Art As Photography

In the last couple of days we have been photographing some new paintings by artist Sam Hewitt for Dynamite Gallery, a local independent contemporary art gallery. The finished images will be used to create a limited run of prints. It's an exacting process, requiring perfect precision with lens, lighting and colour correction. It sparked some interesting discussion in the studio about the nature of art and it's relationship to photography over the years.

Setting up last month to photograph   Hairshirt   by  Stephen Ford , from his collection "Used To Be" currently on display at  Dynamite Gallery .

Setting up last month to photograph Hairshirt by Stephen Ford, from his collection "Used To Be" currently on display at Dynamite Gallery.

Photography As Art

It is generally accepted that commercial photography arrived in 1839 with the public release of instructions for the Daguerreotype process in Paris. For almost the next 100 years, despite or possibly because of it's huge popularity, photography was seen as nothing more than a process or craft at best. That's not to say there weren't photographers who viewed themselves as artists in that time, but none were afforded any recognition as such. It wasn't until the twentieth century that Alfred Stieglitz and the like pushed the boundaries enough to make the art world sit up and take note.

Art As Commerce

With this new status came a greater recognition of the worth and value of good photography. By the end of the twentieth century it was big business. Top names were earning thousands for a single day’s shoot, fine art photographers were rebranding as artists and their prints selling for astronomical sums. In 1999 Andreas Gursky’s Rhein II sold at Christie’s in New York for $4.3 million, still the most expensive photograph ever sold. 

Commerce As Populism

Through the 70s, 80s and 90s retailer Athena made a fortune selling their more populist range of artistic photography to the world. Images such as Tennis Girl by Martin Elliott and L’Enfant by Spencer Rowell were sold in their millions. Classic art also became familiar daily viewing for the masses as posters of works by modern masters like Van Gogh, Klimt and Monet flooded onto the market. Fine art and photography had become affordable to the masses, no longer just the purview of a privileged few in society. However such mass-produced availability and affordability has had an effect on the value of creativity in our society and as technology developed in the new millennium photography experienced a new evolution.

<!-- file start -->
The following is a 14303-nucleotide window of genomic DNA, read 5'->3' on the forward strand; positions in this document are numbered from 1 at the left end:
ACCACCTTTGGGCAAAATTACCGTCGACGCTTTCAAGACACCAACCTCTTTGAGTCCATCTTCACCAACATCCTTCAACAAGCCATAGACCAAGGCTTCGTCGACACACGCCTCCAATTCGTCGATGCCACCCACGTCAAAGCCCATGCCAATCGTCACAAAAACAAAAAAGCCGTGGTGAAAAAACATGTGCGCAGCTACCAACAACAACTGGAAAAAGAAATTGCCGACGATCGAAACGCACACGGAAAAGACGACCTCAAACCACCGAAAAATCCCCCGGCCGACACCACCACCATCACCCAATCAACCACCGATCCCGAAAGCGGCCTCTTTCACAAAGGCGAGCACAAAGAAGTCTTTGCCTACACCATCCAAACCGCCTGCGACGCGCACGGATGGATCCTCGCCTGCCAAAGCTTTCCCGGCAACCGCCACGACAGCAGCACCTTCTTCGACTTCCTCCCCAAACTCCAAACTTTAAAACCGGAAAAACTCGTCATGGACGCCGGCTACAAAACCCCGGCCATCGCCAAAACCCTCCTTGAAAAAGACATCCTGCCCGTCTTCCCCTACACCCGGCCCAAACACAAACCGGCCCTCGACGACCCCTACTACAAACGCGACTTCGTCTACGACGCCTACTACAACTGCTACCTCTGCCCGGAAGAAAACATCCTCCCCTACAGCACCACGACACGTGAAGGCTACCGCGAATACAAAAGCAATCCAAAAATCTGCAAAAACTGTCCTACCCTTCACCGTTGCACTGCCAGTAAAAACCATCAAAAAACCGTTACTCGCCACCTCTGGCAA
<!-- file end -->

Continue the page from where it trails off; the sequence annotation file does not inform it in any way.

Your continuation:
Populism As Photography

Nowadays, with the advent of the digital image, smart phones and social media, everyone has a camera and space to exhibit immediately. Does that make everyone a photographer? There's an argument to be made on both sides perhaps. Plenty of awards for mobile photography have sprung up recently, but as a well known anonymous quote goes: "Buying a Nikon doesn't make you a photographer. It makes you a Nikon owner."

Commercial photographers are often asked why anyone should pay for photography when it's so easy to do it yourself nowadays. Shooting artwork illustrates exactly why. You need expertise and diligence to create the very best image of a subject every time, set up the lighting correctly and adjust the image in post-production to ensure as accurate a likeness of the origin as possible. Images sell products, more so than ever before, and the very best images are going to sell the most as long as they are an accurate represantation.

Below is a selection of the fantastic artwork we've had the pleasure of shooting recently for international street artist SNUB23, multi award-winning illustrator Kevin Hauff and Brighton-based contemporary artist Sam Hewitt.

We'll leave the discussion about prints vs. original artwork for another time.

Greg & Justin